25 April 2013

Joint and several liability for the Halabja attack: Dutch businessman to pay compensation for delivery of mustard gas to Saddam Hussein

On 24 April, the District Court of the Hague in the Netherlands ordered Frans van Anraat, a Dutch national, to pay compensation to 17 victims of chemical weapon attacks by the regime of Saddam Hussein in 1988. The judgment raises interesting questions from a shared responsibility perspective, as Van Anraat obviously only was one of many contributors to the eventual injuries.

The case was brought by 17 survivors of the 1988 attack on the Kurdish city of Halabja in Iraq, in which an estimated 5,600 civilians were killed. Saddam Hussein ordered the Halabja attack as part of a crackdown on a Kurdish rebellion in the north, during the final months of the war with Iraq.

In the 2007 judgment in the criminal trial, the Court had found that Van Anraat was Iraq’s sole supplier of a chemical substance used in the production of mustard gas. He had claimed that he believed the chemical was to be used in the Iraqi textile industry. The Court rejected that argument in the criminal trial, saying that he knew the chemicals might well be used for war crimes. Van Anraat is now serving a prison sentence in the Netherlands.

In the present judgment, the Court dealt with the separate question of liability. It found on the basis of the applicable law of Iraq that Van Anraat had acted wrongfully vis-à-vis the plaintiffs. It rejected, also on the basis of Iraqi law, the defense based on the statute of limitations, and ordered Van Anraat to pay each survivor €25,000.

The practical impact of the judgment may be limited, as Van Anraat is believed to be out of funds. But the holding that a person who contributed to international crimes is potentially not only criminally liable, but can also be sued for damages, may be an important precedent for future cases.

The facts of the case raise fascinating questions of shared responsibility. For whatever may be proven in terms of knowledge and conduct of Van Anraat, it is clear that there was a multiplicity of actors who contributed to, or committed, the attack in Halabja. These actors include the state of Iraq, Saddam Hussein himself, and other persons part of his regime. This argument that Van Anraat’s role was marginal compared to these others was indeed raised by the defense.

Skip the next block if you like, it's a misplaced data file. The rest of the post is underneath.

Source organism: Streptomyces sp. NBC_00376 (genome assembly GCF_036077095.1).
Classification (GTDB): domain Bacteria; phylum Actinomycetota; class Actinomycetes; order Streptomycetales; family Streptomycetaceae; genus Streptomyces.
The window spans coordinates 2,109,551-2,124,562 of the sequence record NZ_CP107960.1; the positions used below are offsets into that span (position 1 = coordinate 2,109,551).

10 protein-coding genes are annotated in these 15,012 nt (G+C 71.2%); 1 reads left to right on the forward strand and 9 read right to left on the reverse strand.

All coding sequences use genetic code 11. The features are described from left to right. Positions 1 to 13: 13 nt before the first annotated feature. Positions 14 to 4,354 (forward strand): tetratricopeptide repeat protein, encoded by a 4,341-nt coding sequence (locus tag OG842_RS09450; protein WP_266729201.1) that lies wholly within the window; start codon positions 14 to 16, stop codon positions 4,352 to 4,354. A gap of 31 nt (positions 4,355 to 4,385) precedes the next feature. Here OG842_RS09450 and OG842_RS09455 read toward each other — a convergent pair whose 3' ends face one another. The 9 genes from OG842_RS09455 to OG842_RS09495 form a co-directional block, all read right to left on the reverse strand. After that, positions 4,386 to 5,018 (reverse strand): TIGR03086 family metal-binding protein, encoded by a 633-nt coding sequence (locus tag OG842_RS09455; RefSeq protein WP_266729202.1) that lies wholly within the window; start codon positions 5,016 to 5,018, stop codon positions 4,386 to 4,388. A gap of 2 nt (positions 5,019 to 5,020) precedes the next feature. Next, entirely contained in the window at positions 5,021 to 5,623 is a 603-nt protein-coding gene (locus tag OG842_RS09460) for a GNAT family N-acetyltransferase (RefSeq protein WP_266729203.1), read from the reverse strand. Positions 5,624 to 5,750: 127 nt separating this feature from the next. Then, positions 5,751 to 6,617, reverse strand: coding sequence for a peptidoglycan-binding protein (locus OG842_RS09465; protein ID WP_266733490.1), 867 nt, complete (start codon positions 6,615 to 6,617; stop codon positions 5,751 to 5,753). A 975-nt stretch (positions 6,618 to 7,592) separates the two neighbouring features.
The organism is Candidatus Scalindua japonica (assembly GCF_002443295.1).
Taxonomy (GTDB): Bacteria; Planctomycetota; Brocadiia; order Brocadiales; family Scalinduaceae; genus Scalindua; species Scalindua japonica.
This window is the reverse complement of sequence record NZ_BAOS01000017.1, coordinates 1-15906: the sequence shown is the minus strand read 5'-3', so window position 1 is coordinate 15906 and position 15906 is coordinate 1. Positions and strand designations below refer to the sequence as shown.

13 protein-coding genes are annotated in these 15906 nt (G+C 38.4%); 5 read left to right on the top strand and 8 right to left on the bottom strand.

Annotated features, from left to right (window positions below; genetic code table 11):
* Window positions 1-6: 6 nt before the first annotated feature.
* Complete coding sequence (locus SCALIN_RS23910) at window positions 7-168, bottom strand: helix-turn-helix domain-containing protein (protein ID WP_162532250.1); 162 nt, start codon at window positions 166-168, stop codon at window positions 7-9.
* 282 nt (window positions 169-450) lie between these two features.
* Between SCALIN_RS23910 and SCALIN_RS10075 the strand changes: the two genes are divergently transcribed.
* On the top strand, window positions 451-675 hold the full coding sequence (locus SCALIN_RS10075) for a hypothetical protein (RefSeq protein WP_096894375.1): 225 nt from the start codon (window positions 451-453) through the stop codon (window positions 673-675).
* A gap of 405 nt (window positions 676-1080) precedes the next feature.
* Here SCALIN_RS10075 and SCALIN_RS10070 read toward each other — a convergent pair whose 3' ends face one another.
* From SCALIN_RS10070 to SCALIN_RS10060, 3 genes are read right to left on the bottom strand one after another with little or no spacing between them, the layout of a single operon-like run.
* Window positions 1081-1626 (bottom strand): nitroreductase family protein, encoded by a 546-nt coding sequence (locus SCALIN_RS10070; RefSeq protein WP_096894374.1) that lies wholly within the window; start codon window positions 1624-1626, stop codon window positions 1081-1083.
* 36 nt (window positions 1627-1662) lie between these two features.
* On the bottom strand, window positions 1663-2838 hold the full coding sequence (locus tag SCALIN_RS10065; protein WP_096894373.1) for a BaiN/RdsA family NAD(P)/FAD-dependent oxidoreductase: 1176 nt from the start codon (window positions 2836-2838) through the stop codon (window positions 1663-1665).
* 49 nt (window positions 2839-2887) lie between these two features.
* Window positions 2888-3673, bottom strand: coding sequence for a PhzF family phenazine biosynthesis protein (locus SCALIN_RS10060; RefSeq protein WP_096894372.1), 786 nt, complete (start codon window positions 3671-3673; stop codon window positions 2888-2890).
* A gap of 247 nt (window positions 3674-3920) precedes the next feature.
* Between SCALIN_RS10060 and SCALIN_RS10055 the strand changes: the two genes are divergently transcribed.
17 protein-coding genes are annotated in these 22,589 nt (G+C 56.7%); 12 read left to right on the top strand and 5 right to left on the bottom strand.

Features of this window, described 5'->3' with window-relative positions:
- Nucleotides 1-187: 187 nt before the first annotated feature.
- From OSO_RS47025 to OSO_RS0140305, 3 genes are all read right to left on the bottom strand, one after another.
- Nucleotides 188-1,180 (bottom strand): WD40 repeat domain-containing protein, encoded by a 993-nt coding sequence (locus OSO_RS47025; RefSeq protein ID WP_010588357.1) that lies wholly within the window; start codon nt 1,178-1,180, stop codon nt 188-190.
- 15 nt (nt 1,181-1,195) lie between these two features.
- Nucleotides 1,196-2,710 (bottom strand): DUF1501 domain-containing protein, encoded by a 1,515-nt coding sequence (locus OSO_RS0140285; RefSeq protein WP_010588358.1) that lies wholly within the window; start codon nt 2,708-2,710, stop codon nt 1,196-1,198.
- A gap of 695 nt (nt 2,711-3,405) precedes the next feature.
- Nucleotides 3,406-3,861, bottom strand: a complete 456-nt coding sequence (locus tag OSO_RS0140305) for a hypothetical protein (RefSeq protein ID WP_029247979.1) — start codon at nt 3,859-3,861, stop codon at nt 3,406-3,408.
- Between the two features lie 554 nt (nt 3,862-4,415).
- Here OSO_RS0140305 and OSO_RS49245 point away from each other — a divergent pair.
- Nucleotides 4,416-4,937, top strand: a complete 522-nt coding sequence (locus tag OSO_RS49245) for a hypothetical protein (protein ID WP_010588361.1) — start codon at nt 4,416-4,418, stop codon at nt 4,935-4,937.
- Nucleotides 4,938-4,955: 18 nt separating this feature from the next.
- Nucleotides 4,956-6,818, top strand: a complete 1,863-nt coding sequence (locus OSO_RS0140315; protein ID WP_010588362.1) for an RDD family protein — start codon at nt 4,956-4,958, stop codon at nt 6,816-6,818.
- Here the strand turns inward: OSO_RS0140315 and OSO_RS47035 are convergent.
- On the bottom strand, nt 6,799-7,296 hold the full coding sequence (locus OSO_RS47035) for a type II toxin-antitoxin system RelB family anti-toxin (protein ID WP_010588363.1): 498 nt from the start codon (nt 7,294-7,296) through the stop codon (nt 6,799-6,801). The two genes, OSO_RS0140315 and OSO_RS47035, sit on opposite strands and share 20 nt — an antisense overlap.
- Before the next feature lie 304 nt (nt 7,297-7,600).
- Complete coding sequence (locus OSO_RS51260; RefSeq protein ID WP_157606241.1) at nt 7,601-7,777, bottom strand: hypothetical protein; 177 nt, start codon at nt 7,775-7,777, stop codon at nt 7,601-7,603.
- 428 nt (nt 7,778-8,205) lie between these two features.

The Court rejected this, and found Van Anraat to be jointly and severally liable. It relied on an expert report by Haider Hamoudi (University of Pittsburgh). Hamoudi informed the Court that under Iraqi law, compensation for any intentional, wrongful act was due if three elements were established: fault, harm and a causal link between the fault and the harm. The key question for the Court concerned the third element, the causal link ‘in particular in cases where there are two or more potential wrongdoers who have caused the fault’. On this point, Hamoudi wrote that ‘the general rule is one of joint and several liability in the case of two or more causes of fault’, only subject to an exception when the causal link between fault and harm is broken because of the act of a third party. Hamoudi concluded on the facts that ‘Iraqi law would regard the defendant in this case jointly and severally responsible for damages owed to the Iraqi victims.’

The Court followed this analysis. In response to Van Anraat’s argument that he did not commit a wrong since it was not him who had produced the mustard gas, the Court held that Van Anraat knew, when delivering the chemicals to the Hussein regime, that the weapons would be produced and used. And, crucially, that his delivery was an essential part in the causal chain. That being so, the exception to the rule of joint and several liability (that is: the situation when the causal link as between fault and harm is broken because of the act of a third party) did not apply, and there was sufficient basis to hold Van Anraat liable.

The judgment raises many prospects and questions. What is the relationship between joint and several liability and the eventual determination of the amount of compensation? Would Van Anraat have, under Iraqi law, recourse to other wrongdoers (the state of Iraq?). And what impact would the award of damages may have in a (perhaps hypothetical) future case where other contributors are brought to court – whether at the international or national level. These questions call for further consideration. But as it is, the judgment is a fascinating example of the power of joint and several liability in cases of multiple wrongdoers.

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